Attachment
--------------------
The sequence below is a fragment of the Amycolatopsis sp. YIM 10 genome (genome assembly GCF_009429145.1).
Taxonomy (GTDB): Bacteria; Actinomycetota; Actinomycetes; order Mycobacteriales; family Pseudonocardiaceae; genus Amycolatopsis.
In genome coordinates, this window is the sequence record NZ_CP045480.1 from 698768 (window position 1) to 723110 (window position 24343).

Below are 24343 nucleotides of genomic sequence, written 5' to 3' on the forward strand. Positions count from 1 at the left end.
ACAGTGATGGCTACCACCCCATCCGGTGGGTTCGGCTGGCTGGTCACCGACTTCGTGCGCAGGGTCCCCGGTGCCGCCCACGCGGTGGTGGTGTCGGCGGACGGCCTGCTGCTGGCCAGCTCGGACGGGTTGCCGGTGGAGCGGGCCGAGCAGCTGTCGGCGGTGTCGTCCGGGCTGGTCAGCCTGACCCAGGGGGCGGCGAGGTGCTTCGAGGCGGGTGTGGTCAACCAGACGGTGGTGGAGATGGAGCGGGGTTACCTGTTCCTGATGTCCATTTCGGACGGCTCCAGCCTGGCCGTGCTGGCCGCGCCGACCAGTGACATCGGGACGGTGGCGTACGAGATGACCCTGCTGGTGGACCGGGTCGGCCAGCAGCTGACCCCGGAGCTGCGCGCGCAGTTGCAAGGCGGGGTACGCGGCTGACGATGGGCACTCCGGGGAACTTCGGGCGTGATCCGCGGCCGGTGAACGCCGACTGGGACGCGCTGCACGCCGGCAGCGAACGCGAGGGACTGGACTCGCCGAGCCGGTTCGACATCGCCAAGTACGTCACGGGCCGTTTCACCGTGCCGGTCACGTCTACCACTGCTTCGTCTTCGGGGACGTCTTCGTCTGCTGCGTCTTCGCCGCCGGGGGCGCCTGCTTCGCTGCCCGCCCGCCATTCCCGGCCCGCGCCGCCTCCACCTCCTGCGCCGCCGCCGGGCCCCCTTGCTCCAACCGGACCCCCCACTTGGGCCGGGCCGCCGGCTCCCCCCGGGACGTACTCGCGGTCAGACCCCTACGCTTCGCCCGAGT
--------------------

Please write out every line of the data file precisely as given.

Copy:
The sequence below is a fragment of the Amycolatopsis sp. YIM 10 genome (genome assembly GCF_009429145.1).
Taxonomy (GTDB): Bacteria; Actinomycetota; Actinomycetes; order Mycobacteriales; family Pseudonocardiaceae; genus Amycolatopsis.
In genome coordinates, this window is the sequence record NZ_CP045480.1 from 698768 (window position 1) to 723110 (window position 24343).

Below are 24343 nucleotides of genomic sequence, written 5' to 3' on the forward strand. Positions count from 1 at the left end.
ACAGTGATGGCTACCACCCCATCCGGTGGGTTCGGCTGGCTGGTCACCGACTTCGTGCGCAGGGTCCCCGGTGCCGCCCACGCGGTGGTGGTGTCGGCGGACGGCCTGCTGCTGGCCAGCTCGGACGGGTTGCCGGTGGAGCGGGCCGAGCAGCTGTCGGCGGTGTCGTCCGGGCTGGTCAGCCTGACCCAGGGGGCGGCGAGGTGCTTCGAGGCGGGTGTGGTCAACCAGACGGTGGTGGAGATGGAGCGGGGTTACCTGTTCCTGATGTCCATTTCGGACGGCTCCAGCCTGGCCGTGCTGGCCGCGCCGACCAGTGACATCGGGACGGTGGCGTACGAGATGACCCTGCTGGTGGACCGGGTCGGCCAGCAGCTGACCCCGGAGCTGCGCGCGCAGTTGCAAGGCGGGGTACGCGGCTGACGATGGGCACTCCGGGGAACTTCGGGCGTGATCCGCGGCCGGTGAACGCCGACTGGGACGCGCTGCACGCCGGCAGCGAACGCGAGGGACTGGACTCGCCGAGCCGGTTCGACATCGCCAAGTACGTCACGGGCCGTTTCACCGTGCCGGTCACGTCTACCACTGCTTCGTCTTCGGGGACGTCTTCGTCTGCTGCGTCTTCGCCGCCGGGGGCGCCTGCTTCGCTGCCCGCCCGCCATTCCCGGCCCGCGCCGCCTCCACCTCCTGCGCCGCCGCCGGGCCCCCTTGCTCCAACCGGACCCCCCACTTGGGCCGGGCCGCCGGCTCCCCCCGGGACGTACTCGCGGTCAGACCCCTACGCTTCGCCCGAGT